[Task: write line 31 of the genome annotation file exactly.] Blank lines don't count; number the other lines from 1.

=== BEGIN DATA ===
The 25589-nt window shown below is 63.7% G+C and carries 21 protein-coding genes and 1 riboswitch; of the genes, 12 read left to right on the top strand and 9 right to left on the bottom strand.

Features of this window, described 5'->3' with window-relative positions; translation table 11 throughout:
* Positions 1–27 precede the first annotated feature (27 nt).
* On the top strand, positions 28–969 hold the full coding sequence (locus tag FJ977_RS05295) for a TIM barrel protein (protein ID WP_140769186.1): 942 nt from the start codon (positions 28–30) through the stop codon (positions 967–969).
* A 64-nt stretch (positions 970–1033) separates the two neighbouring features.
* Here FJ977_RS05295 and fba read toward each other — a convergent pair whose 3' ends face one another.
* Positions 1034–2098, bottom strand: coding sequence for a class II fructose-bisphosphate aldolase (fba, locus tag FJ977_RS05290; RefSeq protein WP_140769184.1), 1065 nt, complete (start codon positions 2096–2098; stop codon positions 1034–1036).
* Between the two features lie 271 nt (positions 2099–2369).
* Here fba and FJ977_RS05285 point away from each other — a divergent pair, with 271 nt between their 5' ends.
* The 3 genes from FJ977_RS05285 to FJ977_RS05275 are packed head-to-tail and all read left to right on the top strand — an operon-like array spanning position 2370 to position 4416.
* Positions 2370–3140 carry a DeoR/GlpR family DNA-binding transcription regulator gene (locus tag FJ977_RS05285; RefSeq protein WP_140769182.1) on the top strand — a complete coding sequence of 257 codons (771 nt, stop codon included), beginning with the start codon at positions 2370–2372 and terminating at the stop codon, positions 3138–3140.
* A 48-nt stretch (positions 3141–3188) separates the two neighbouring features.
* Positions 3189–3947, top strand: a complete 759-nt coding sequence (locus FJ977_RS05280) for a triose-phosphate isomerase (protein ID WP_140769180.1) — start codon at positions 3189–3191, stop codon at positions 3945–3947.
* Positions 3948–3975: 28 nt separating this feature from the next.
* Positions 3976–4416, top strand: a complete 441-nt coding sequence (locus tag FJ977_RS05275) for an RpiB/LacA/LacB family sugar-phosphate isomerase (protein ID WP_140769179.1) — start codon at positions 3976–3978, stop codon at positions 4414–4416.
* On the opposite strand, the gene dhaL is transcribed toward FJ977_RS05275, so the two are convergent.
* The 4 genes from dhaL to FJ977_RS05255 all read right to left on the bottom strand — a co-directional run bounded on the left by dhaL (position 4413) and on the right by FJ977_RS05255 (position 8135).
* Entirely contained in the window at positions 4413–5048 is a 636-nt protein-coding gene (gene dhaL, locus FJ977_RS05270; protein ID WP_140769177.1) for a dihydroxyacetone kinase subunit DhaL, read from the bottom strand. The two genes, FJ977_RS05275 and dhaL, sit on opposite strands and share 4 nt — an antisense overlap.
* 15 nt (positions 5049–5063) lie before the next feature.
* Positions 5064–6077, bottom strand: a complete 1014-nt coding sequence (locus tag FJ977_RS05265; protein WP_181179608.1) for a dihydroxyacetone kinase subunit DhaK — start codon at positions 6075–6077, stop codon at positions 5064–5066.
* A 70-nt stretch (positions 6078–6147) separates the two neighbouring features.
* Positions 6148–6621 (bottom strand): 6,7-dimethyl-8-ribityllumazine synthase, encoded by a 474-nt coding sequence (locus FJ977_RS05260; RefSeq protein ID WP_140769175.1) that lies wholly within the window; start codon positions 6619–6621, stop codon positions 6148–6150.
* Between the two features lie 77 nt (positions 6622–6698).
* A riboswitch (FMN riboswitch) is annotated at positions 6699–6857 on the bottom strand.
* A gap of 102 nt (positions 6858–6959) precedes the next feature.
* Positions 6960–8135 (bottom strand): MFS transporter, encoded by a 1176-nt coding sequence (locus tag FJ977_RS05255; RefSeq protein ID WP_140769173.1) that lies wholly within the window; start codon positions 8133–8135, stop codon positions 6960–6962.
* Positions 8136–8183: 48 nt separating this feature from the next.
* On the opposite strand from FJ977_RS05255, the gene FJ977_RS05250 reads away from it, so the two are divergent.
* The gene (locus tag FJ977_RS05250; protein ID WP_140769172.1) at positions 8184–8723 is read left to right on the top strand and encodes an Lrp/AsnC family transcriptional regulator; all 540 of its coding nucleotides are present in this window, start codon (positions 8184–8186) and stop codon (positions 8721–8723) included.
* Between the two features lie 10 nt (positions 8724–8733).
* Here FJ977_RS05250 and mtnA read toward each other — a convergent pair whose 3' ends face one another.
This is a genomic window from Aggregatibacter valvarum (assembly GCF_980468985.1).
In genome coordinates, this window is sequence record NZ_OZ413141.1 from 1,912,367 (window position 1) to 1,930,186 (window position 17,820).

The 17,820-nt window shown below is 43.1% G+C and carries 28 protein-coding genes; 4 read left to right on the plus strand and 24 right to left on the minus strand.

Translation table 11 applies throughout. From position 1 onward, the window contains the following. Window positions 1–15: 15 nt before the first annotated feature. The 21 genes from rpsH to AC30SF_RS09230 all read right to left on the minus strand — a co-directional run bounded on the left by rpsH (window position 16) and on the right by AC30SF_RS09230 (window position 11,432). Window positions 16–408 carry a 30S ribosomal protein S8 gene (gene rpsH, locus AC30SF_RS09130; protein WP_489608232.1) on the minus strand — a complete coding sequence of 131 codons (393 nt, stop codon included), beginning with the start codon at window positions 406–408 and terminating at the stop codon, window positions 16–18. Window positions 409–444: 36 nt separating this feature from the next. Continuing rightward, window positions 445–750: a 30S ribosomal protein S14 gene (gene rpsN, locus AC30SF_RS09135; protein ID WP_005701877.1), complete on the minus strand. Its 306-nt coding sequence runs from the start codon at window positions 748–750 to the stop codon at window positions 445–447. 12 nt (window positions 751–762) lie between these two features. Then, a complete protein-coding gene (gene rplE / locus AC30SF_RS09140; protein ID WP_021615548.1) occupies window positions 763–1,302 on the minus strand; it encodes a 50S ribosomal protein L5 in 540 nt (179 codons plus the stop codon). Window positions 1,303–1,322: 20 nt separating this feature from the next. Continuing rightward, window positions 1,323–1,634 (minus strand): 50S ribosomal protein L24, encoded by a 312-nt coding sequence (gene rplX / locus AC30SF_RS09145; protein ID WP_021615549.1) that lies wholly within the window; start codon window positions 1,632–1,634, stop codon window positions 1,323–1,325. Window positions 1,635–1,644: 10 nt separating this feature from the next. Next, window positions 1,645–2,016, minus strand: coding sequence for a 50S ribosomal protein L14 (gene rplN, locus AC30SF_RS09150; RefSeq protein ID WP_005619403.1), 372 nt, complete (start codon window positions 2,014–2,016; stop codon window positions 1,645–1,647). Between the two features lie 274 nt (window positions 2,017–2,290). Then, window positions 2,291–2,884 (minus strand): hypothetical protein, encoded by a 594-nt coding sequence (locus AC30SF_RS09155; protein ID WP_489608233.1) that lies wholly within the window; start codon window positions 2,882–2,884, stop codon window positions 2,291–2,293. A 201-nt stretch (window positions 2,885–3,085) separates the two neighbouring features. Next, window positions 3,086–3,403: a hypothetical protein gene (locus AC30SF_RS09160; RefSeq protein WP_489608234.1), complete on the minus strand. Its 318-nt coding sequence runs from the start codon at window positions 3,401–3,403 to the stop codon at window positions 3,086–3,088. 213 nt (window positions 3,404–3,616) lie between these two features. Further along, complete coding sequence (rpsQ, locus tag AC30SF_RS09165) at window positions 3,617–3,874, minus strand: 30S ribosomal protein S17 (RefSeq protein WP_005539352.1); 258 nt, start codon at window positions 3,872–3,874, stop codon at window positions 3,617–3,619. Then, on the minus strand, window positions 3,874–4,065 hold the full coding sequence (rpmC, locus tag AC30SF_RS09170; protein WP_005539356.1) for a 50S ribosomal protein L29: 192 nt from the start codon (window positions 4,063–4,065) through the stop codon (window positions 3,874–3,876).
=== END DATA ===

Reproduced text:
* Here FJ977_RS05250 and mtnA read toward each other — a convergent pair whose 3' ends face one another.